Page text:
mouth ar.d abided !00 pounds of house
hold goods to his load.
This week will find most of the corn
in this locality planted. The farmers
are into the work for the biggest year
ever known, and if they are given
a favorable season Cass county will
make her usual showing with the rest.
Albert Young met with a very un
foitunate accident Tuesday while
working at his trade. He cut the back
of his hand on a nail, severing several
of the leaders in that member. He
wi'l be compelled to be eff duty for
a few days.
Mr. and Mrs. Frank Dill are the
proud and happy parents of a- frne
baby girl, born to them on Tuesday
of this week. The arrival of the lit
tle stranger has caused much joy in
the Dill home, and even the smile upon
the fac? of "Granddad" Ben seems
Miss Lorene Chambers, formerly of
this place, but now residing in Have
lock, is a member of the graduation
class from the Havelock schools this
week. The many friends of Miss
Lorene will congratulate her on her
rapid work in school.
John Urish met with a very painful
accident at his farm home this week
when ho stepped upon a calf yoke and
pierced his foot with one of the tines,
which passed through his shoe and
deep into the foot. The injury will
necessitate the use of crutches for a
Mrs. A. Schafer, residing six miles
west of Murray, met with a very pain
ful accident last Thursday, while do
ing her washing. A needle had been
left in some of the clothing, and in
washing the same the needle was
thrust into her hand near the thumb
and broken off. The accident was very
painful and necessitated the surgeon's
knife to remove the needle.
El mer Boedeker and his Ford car
have arrived in DuBois, Ida., so he
writes to Mrs. Boedeker at Nehawka.
The trip was made through many
miles of bad and muddy roads, but
his old trusty Ford stuck to the track
and carried him to his new home ahead
of schedule time. He planned on
making the trip of 900 miles in five
dys, but the journey was completed in
four and one-half days.
Elmer Hallsstrom was in Omaha
Tuesday looking after some business
matters. lie has accepted a position
in that city with the Union State bank,
and will soon enter upon the duties
of his new position. Elmer has been
in the Murray State bank for several
years, where his work has been most
satisfactory. He is a young man, well
liked by all who know him, and has
an excellent outlook for the future in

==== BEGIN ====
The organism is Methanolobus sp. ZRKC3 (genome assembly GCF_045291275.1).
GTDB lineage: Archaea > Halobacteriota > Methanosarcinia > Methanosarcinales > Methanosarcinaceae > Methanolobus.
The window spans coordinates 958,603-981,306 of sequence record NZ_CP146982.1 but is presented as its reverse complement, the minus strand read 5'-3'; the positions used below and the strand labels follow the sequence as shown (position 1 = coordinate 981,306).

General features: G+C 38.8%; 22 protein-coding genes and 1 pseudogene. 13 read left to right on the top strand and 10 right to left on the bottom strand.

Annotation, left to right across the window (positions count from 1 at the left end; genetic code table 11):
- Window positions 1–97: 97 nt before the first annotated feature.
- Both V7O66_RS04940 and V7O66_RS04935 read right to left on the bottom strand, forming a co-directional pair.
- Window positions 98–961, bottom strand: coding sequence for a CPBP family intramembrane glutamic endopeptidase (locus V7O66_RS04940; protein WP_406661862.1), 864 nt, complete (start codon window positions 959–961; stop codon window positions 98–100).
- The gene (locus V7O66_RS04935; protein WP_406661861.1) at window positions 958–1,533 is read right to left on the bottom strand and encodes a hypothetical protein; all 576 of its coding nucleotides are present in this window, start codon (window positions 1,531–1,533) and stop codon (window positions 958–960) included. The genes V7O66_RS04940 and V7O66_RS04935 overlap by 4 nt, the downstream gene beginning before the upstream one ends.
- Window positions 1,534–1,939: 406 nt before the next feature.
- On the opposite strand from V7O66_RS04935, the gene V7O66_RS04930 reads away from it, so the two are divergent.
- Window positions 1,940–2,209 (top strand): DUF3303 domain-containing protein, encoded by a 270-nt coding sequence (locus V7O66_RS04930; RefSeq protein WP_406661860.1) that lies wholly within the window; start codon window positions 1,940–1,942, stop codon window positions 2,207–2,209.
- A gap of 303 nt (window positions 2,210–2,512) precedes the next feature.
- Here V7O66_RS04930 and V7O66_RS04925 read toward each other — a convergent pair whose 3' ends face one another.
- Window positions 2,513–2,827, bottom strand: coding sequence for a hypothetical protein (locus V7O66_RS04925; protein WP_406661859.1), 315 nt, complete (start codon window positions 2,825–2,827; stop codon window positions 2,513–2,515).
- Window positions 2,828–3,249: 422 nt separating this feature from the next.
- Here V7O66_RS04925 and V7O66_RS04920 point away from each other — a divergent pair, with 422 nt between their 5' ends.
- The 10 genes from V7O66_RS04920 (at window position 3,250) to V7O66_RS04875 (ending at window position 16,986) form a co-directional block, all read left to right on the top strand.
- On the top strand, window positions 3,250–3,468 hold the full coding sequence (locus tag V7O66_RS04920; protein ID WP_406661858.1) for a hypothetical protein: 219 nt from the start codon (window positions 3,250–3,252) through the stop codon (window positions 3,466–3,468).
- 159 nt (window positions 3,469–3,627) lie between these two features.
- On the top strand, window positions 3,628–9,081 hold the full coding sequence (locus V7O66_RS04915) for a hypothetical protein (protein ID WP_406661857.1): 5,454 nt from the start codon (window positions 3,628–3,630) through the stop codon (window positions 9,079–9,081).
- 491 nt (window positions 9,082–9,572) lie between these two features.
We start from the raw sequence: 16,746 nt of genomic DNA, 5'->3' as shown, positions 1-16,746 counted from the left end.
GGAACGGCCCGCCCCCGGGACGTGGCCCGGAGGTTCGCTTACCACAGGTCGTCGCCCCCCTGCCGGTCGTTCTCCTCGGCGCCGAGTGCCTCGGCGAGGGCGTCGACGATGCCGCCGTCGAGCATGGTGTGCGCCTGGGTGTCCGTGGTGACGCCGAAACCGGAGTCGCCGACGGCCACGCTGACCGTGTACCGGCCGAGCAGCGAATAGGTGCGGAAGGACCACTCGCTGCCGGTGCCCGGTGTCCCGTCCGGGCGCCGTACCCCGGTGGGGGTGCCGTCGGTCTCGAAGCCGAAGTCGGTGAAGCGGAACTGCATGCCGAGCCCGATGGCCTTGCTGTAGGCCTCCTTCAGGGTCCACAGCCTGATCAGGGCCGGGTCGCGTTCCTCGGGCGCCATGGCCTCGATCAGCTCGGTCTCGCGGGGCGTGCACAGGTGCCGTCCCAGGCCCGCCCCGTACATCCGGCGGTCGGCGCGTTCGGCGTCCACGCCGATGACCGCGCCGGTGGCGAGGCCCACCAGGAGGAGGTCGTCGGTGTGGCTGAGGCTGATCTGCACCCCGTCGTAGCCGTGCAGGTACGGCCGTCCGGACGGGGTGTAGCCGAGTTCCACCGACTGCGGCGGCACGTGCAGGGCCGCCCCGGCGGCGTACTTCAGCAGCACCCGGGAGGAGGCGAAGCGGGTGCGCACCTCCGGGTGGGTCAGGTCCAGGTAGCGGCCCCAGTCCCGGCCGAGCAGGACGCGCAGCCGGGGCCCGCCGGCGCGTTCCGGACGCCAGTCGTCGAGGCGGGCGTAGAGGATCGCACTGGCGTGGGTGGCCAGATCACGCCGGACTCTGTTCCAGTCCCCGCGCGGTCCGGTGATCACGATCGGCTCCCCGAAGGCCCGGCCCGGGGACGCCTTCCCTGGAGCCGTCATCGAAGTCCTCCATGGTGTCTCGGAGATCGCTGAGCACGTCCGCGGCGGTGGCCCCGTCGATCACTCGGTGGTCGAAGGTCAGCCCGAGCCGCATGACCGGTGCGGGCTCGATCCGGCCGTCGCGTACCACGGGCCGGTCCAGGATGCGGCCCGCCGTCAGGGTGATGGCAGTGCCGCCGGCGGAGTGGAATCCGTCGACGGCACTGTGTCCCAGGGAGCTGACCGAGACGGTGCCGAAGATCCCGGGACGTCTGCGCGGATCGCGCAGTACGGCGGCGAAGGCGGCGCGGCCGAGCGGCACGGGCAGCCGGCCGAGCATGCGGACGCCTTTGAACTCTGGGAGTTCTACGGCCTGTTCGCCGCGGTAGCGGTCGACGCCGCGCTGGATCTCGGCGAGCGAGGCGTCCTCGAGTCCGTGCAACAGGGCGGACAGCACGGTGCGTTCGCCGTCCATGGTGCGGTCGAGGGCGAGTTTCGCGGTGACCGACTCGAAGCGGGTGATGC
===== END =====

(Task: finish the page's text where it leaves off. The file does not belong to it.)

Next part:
the banking world.
Death of Mrs. Fred Linville.
much broader than ever before.
Mrs. Fred Linville died at the Ford
hospital in Omaha on Monday evening
at 8 o'clock, where she underwent a
surgical operation some time before.
The remain:-, were brought to Murray
Tuesday morning, being conveyed to
the home west of ?.Iurray. The funeral
will be held at the Otterbein church
Thursday afternoon at 2:30, and in
terment will be in the cemetery near
by. Mrs. Linville was the daughter
of Mr. and Mis. Z. W. Shrader, and
was born and raised in Cass county,
where she had a host of dear friends
who will learn of her death with the
keenest regrets and deeply mourn her
loss. She leaves a husband and four
children, who with the bereaved par
ents will have the deepest sympathy
of the entire community in this, their
hour of deep sorrow.
& 21 IL "
in two reels
-- a Powers drama
"The White Turkey1'
a Nestor comedy
Christian Church Notes.
"The Religion of Cheerfulness" will
lo the morning topic Sunday.
In the evening the pastor will
pi-each on "The Necessity of Repent
ance.'' Children's day will be observed the
seeon Sunday in June.
United Presbyterian Church Notes.
The pastor will preach Sunday, both
morning and evening. Sabbath school
meets at 10:30. One week later, the
first Sabbath in June, communion serv
ices will be held. Preparatory services
will be held Friday evening preceding,
at 8 o'clock, and Saturday afternoon
at 2:30. Rev. Pontius of Mynard will
preach Friday evening. The other
services of the communion season will
be conducted by the pastor.
The prayer meeting services are
now being held in the church at 8
o'clock each Wednesday evening.
All the services of this church are
intended to be spiritually helpful to all
who attend, ant! any one who can lie
present for any service is most cor
dially welcomed. J. B. Jackson, pas
Show Starts at 7:45 Sharp
If you are going to use a two-row cultivator we
have got them John Deere and Potter. If it is a one
row cultivator, we have the John Deere, Badger, J. I.
Case and Ovrland. Riding, we have the New Depart
ure, Jenny Lind and John Dere. Walking Cultivators.
Now is the time to get your order in. Come in and look
them over and get our prices.
Hardware am Implement Co,
'spicnage Hill Conferees Still Dead
locked Over Section Insisted
on bv Wilson.
Compromise Measure Relieved Ac
ceptable to Wilson May Re
Teacher of Piano-Forte. Sum
mer term of ten weeks, begin
ning June 9th.
Nick Friedrich was a Nebraska City
W. H. Puis was looking after some
business with the wholesalers in Onia
Mrs. E. S. Tutt and Mrs. O. A. Davis
were county seat visitors Thursday
Minford & Creamer shipped a car
of stock to the South Omaha marke
Robt. Ferguson of Nebraska City
was in Murray Tuesday visiting at
the home of Mr. and Mrs. John Ed
J. A. Scotton has been putting down
a new well this week. The one he
dug with a post auger fell in the past
Rob I. Shrader and wife of South
Omaha came down to attend the fu
neral of Mrs. Fred Linville Thursday
Miss Eldorene Shrader, who has
been quite sick for the past few weeks
at the home of her parents in South
Omaha, is reported not so well this
Arthur Hollybee, from Nehawka
has been assisting Chas Good in the
blacksmith shop in Murray this Week.
Mr. Good has been crowded with work
for the past few weeks.
August Engelcmeier and wife and
daughters, Lora, Lena and Alvina, and
son, Walter, were Plattsmouth visitors
last Saturday, and while in the county
seat August paid the Journal office a
The German Ladies' Aid society met
at the home of Mrs. W. IL Puis in
Murray Wednesday afternoon of this
week. There was a large attendance,
and the ladies certainly enjoyed a
most pleasant afternoon, as well as a